It’s doubtful we are even close to knowing how our government basically spies on us ““ and probably even more doubtful we’ll ever really know ““ but the news that an NSA audit found that privacy rules were broken over 2700 times a year is certainly another telling moment. Edward Snowden provided documents to the Washington Post, where the story is reported. The post-9/11 reality is thereby further revealed, though by now, probably without any real surprise, much less shock.
From Barton Gellman of the WaPo (emphasis added throughout):
The National Security Agency has broken privacy rules or overstepped its legal authority thousands of times each year since Congress granted the agency broad new powers in 2008, according to an internal audit and other top-secret documents.
Most of the infractions involve unauthorized surveillance of Americans or foreign intelligence targets in the United States, both of which are restricted by statute and executive order. They range from significant violations of law to typographical errors that resulted in unintended interception of U.S. e-mails and telephone calls.
Snowden gave the documents to the Post, which then obtained the NSA audit, dated May 2012, and listing 2, 7776 incidents of breaks in privacy rules for the preceding 12 month period. A key point: the documents Snowden provided are at a level “… not routinely shared with Congress or the special court that oversees surveillance.”
Reporting on the same story, the BBC notes:
US President Barack Obama has defended the series of programmes described in Mr Snowden’s leaks, but has promised reforms to guarantee greater oversight.
“˜Given the history of abuse by governments, it’s right to ask questions about surveillance, particularly as technology is reshaping every aspect of our lives,’ he said last week.
In the WaPo article, reporter Barton Gellman also comments on official responses.
The Obama administration has provided almost no public information about the NSA’s compliance record. …
James R. Clapper Jr., the director of national intelligence, has acknowledged that the court found the NSA in breach of the Fourth Amendment, which prohibits unreasonable searches and seizures, but the Obama administration has fought a Freedom of Information lawsuit that seeks the opinion.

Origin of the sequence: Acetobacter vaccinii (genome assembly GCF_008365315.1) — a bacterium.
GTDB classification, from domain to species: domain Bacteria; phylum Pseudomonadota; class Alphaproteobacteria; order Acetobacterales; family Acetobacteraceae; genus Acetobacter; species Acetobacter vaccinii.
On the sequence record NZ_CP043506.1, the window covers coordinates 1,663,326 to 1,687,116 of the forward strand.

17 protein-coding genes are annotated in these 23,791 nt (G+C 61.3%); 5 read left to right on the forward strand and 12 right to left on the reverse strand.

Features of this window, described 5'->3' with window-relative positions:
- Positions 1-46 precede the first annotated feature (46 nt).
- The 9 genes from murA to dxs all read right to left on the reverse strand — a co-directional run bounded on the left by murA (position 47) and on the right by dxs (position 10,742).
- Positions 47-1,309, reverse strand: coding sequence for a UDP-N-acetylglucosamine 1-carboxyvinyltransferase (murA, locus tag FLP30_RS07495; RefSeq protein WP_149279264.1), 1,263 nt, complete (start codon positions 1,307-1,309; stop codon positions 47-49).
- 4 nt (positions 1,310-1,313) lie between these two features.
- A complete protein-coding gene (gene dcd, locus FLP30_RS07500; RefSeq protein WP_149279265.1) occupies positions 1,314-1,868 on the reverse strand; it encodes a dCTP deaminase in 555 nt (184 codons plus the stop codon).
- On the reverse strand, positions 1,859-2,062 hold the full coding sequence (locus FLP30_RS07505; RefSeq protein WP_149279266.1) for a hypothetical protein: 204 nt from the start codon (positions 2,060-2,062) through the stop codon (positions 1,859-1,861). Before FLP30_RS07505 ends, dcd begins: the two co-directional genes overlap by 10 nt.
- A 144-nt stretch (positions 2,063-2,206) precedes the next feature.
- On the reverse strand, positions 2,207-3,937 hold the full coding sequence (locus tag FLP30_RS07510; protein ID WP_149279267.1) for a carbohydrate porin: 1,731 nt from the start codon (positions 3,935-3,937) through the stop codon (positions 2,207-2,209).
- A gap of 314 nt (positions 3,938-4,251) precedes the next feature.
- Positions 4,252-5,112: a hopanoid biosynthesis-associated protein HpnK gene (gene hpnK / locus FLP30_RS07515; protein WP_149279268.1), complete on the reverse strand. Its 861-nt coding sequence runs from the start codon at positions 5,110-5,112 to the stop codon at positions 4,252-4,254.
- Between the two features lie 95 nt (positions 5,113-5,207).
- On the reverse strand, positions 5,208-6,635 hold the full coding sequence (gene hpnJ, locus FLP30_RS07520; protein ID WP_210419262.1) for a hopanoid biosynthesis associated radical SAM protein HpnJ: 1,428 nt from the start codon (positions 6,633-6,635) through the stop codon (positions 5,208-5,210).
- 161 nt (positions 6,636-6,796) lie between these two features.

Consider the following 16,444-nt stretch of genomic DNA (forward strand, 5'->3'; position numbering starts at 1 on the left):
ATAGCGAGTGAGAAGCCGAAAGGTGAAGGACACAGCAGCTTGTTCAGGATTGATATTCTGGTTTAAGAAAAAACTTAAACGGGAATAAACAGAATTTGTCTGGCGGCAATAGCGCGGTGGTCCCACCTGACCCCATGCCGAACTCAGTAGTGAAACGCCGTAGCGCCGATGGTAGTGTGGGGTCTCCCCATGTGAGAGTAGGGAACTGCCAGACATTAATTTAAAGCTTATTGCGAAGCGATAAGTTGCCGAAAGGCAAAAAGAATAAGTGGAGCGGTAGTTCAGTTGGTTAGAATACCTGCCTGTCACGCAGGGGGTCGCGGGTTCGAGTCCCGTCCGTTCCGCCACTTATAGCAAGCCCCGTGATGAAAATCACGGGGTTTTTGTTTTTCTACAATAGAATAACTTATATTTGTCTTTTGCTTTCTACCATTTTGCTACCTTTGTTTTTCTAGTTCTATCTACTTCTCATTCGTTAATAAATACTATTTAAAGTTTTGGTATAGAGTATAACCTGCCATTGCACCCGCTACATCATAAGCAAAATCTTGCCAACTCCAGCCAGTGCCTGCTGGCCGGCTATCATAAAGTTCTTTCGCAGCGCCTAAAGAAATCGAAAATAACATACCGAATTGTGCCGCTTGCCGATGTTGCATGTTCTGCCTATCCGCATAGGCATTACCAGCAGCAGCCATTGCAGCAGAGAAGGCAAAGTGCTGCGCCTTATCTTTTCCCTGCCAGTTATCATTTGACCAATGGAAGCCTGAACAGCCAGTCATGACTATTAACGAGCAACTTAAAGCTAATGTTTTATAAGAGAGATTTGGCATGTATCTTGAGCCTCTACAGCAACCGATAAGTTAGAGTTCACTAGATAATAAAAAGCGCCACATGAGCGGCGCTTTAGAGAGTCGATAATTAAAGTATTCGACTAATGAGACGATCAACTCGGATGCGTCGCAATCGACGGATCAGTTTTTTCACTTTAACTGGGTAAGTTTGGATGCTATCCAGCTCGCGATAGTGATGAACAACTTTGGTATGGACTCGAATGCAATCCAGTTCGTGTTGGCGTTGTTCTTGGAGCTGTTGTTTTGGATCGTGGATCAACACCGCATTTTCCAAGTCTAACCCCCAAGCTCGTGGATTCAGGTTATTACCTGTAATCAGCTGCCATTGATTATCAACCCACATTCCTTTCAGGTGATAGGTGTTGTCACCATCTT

In a related WaPo report, Carol Leonning focuses on the Foreign Intelligence Surveillance Court.
The leader of the secret court that is supposed to provide critical oversight of the government’s vast spying programs said that its ability to do so is limited and that it must trust the government to report when it improperly spies on Americans. …
“˜The FISC is forced to rely upon the accuracy of the information that is provided to the Court,’ its chief, U.S. District Judge Reggie B. Walton, said in a written statement to The Washington Post. “˜The FISC does not have the capacity to investigate issues of noncompliance, and in that respect the FISC is in the same position as any other court when it comes to enforcing [government] compliance with its orders.’
It’s difficult to know where to turn for truth. Congress writes laws, granting the NSA broad powers, but then apparently isn’t filled in on what the NSA is doing with those powers. Whatever the administration knows, they aren’t telling. And the court which is supposed to be our safeguard says they simply have to trust the government to tell them when they do something wrong. And just to be clear, post-9/11 reality started in the last administration. This is a bipartisan thing.
(National Security Agency logo via NSA)